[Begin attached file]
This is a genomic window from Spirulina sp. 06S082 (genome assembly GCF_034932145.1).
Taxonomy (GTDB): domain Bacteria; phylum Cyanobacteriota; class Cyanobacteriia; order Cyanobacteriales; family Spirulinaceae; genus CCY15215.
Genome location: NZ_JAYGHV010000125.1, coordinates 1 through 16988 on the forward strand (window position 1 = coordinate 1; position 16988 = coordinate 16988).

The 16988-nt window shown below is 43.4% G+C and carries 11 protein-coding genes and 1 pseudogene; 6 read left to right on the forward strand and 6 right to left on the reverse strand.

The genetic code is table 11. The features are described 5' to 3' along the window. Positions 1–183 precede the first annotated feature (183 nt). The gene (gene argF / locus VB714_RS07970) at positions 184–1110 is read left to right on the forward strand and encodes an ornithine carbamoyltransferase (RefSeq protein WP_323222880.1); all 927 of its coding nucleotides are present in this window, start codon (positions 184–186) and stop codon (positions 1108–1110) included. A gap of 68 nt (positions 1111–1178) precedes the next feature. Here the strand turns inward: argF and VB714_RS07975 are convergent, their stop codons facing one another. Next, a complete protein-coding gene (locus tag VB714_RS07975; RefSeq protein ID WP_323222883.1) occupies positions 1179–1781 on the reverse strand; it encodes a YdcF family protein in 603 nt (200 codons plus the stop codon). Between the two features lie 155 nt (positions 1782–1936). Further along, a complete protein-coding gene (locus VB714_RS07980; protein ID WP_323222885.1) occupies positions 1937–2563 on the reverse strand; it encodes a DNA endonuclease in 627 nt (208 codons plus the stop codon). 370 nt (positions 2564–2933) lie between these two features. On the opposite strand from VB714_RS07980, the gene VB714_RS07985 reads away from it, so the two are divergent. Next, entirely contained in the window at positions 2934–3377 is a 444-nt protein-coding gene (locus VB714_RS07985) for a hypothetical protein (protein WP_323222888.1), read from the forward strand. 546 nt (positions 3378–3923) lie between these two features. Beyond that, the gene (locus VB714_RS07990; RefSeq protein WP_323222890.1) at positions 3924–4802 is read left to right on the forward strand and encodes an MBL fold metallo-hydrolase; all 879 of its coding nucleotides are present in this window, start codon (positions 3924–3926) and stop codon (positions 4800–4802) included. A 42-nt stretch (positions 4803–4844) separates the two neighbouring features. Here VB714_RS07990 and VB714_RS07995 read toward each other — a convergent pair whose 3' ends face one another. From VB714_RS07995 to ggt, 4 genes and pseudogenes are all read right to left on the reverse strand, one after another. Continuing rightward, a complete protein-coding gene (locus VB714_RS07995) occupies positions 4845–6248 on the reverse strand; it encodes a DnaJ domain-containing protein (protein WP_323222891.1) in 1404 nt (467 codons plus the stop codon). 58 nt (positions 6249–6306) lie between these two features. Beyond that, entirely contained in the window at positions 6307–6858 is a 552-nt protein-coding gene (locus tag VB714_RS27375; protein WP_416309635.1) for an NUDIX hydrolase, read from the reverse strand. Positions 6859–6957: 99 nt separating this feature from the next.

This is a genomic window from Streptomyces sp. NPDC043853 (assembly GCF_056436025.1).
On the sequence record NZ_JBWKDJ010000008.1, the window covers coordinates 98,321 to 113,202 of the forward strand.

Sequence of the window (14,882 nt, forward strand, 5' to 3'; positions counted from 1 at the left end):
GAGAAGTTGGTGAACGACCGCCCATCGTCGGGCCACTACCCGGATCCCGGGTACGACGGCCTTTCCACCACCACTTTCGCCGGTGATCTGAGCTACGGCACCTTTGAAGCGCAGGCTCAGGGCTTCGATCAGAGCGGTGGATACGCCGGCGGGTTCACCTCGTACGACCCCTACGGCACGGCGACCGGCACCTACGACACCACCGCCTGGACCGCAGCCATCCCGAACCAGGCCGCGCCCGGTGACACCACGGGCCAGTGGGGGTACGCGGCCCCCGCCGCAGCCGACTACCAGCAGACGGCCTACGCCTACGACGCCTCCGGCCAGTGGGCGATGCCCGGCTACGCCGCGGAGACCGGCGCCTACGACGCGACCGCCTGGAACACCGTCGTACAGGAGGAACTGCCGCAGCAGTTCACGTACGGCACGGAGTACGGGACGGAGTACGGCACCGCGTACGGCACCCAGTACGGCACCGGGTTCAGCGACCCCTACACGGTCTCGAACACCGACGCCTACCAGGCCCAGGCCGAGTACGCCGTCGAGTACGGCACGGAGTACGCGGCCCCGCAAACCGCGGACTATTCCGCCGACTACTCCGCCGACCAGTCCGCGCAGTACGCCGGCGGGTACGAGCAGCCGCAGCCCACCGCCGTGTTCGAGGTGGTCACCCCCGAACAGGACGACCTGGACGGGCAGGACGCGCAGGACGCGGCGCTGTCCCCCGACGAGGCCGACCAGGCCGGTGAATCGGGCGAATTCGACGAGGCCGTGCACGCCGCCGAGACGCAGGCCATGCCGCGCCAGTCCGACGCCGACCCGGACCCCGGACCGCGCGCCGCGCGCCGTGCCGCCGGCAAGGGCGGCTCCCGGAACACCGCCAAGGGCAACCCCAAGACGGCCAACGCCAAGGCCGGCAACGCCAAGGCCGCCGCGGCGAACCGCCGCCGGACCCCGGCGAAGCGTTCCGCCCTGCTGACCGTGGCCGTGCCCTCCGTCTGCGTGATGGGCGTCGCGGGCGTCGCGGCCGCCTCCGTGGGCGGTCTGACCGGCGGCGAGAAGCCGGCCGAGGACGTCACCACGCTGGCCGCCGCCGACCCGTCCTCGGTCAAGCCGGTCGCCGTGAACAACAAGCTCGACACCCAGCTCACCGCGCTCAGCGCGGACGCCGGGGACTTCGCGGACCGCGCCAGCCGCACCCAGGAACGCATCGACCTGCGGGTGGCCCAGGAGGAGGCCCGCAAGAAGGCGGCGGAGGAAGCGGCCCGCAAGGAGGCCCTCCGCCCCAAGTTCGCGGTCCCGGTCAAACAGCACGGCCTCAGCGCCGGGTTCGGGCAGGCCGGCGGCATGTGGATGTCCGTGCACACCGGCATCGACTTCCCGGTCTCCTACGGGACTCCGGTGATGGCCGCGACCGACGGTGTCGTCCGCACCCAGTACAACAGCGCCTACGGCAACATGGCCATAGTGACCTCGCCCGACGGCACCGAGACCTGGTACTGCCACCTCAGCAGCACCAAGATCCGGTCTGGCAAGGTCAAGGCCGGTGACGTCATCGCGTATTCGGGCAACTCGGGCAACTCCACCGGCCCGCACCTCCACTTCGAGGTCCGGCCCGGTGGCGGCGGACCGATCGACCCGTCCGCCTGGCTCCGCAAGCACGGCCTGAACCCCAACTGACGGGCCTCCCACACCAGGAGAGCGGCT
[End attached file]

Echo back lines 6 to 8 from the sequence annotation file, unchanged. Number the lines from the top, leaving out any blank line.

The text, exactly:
This is a genomic window from Streptomyces sp. NPDC043853 (assembly GCF_056436025.1).
On the sequence record NZ_JBWKDJ010000008.1, the window covers coordinates 98,321 to 113,202 of the forward strand.

Sequence of the window (14,882 nt, forward strand, 5' to 3'; positions counted from 1 at the left end):